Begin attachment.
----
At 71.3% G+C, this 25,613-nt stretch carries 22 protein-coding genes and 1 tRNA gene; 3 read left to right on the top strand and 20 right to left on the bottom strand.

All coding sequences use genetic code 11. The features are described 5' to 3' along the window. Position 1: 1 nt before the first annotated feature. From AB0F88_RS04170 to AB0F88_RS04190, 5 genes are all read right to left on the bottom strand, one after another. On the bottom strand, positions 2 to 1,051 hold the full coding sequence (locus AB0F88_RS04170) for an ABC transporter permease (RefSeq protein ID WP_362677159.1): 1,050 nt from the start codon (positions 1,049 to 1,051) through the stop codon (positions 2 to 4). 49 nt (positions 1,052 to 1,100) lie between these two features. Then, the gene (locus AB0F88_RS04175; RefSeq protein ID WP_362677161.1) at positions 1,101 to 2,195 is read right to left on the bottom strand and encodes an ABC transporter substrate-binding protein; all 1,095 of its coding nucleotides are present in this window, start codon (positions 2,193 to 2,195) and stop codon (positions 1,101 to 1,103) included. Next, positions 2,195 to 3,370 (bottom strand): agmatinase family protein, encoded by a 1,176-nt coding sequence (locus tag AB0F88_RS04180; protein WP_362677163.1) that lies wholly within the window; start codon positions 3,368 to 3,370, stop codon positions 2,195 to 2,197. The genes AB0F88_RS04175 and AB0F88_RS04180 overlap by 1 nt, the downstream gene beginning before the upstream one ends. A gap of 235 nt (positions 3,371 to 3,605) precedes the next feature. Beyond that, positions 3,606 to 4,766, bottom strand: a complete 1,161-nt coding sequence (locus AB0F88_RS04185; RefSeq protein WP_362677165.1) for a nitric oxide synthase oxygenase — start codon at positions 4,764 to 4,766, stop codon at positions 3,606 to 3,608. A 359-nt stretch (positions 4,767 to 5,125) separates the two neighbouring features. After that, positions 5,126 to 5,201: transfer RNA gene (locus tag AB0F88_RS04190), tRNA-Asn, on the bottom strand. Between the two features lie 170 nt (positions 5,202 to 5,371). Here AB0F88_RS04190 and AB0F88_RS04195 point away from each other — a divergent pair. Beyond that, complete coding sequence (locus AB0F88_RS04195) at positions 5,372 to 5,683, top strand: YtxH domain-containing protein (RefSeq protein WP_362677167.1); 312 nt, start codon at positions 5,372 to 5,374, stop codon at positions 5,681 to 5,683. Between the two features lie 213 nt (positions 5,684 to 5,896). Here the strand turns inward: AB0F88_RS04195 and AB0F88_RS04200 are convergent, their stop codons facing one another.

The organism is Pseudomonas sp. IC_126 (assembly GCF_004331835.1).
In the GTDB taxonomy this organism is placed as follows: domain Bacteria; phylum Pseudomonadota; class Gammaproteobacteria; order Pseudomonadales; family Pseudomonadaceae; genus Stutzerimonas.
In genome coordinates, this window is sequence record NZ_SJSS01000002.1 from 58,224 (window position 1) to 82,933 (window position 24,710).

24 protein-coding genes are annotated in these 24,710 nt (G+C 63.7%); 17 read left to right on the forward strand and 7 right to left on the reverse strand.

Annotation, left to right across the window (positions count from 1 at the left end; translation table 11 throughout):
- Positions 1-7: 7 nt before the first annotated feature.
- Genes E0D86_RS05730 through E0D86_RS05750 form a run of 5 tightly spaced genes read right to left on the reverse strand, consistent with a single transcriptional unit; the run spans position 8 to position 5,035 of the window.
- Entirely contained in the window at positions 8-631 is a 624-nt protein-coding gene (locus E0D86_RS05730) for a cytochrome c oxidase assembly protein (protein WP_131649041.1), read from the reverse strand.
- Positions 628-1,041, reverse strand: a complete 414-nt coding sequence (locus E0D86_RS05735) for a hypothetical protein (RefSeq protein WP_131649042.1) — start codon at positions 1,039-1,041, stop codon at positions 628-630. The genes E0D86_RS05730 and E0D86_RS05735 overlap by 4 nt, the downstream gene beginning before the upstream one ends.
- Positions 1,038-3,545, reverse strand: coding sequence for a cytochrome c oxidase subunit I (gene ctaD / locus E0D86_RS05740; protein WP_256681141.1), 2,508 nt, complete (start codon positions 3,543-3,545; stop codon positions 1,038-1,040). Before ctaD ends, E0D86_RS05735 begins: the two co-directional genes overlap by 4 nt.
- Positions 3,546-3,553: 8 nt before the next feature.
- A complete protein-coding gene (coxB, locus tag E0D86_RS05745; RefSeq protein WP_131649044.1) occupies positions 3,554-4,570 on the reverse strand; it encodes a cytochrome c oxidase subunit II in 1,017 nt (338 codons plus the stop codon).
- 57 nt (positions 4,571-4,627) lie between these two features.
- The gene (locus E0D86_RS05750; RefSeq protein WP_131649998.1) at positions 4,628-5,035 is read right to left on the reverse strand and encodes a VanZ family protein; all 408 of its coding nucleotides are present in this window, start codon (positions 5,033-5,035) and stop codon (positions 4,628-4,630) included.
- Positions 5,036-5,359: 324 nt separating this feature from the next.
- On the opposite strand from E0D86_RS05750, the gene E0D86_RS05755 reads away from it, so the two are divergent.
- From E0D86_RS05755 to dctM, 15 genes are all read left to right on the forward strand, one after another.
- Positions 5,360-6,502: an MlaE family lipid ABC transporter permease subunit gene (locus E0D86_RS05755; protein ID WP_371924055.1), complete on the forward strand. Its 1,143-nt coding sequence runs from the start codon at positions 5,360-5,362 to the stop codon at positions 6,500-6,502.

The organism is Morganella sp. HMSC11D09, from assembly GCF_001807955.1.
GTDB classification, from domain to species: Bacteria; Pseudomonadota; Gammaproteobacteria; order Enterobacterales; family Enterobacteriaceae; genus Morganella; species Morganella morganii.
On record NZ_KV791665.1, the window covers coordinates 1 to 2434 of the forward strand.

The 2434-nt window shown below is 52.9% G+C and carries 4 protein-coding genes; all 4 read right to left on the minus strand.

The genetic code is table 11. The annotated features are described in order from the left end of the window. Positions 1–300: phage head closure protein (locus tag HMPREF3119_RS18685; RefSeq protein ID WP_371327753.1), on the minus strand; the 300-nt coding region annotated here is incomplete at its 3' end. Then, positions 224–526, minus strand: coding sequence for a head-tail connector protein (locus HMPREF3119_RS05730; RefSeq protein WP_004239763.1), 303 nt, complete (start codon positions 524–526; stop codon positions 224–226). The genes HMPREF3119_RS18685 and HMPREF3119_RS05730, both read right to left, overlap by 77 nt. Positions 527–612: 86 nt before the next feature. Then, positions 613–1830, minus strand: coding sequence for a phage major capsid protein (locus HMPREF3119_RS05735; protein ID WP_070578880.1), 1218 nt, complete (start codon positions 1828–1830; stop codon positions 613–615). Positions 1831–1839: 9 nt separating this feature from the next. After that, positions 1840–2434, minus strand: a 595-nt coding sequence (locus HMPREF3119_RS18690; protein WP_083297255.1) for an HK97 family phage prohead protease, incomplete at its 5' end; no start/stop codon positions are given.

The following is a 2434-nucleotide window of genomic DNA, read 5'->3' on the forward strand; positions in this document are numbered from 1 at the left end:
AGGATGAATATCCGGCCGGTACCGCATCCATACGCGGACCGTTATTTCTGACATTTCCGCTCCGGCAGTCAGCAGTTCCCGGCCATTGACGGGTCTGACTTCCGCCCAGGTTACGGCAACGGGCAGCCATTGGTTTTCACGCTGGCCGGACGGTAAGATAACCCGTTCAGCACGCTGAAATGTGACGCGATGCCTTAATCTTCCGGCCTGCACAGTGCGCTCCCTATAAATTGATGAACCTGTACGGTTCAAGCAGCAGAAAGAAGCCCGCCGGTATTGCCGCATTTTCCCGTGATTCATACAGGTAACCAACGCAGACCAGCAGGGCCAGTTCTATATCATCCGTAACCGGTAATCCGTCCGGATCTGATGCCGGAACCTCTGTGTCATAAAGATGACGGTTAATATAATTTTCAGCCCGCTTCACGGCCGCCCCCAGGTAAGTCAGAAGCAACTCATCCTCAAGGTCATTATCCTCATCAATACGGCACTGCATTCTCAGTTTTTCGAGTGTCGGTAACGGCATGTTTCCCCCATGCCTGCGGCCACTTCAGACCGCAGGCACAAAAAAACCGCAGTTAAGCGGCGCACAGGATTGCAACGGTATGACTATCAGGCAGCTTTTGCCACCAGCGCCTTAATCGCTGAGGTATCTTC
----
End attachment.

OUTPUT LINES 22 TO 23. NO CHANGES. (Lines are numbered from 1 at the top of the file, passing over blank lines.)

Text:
GTDB classification, from domain to species: Bacteria; Pseudomonadota; Gammaproteobacteria; order Enterobacterales; family Enterobacteriaceae; genus Morganella; species Morganella morganii.
On record NZ_KV791665.1, the window covers coordinates 1 to 2434 of the forward strand.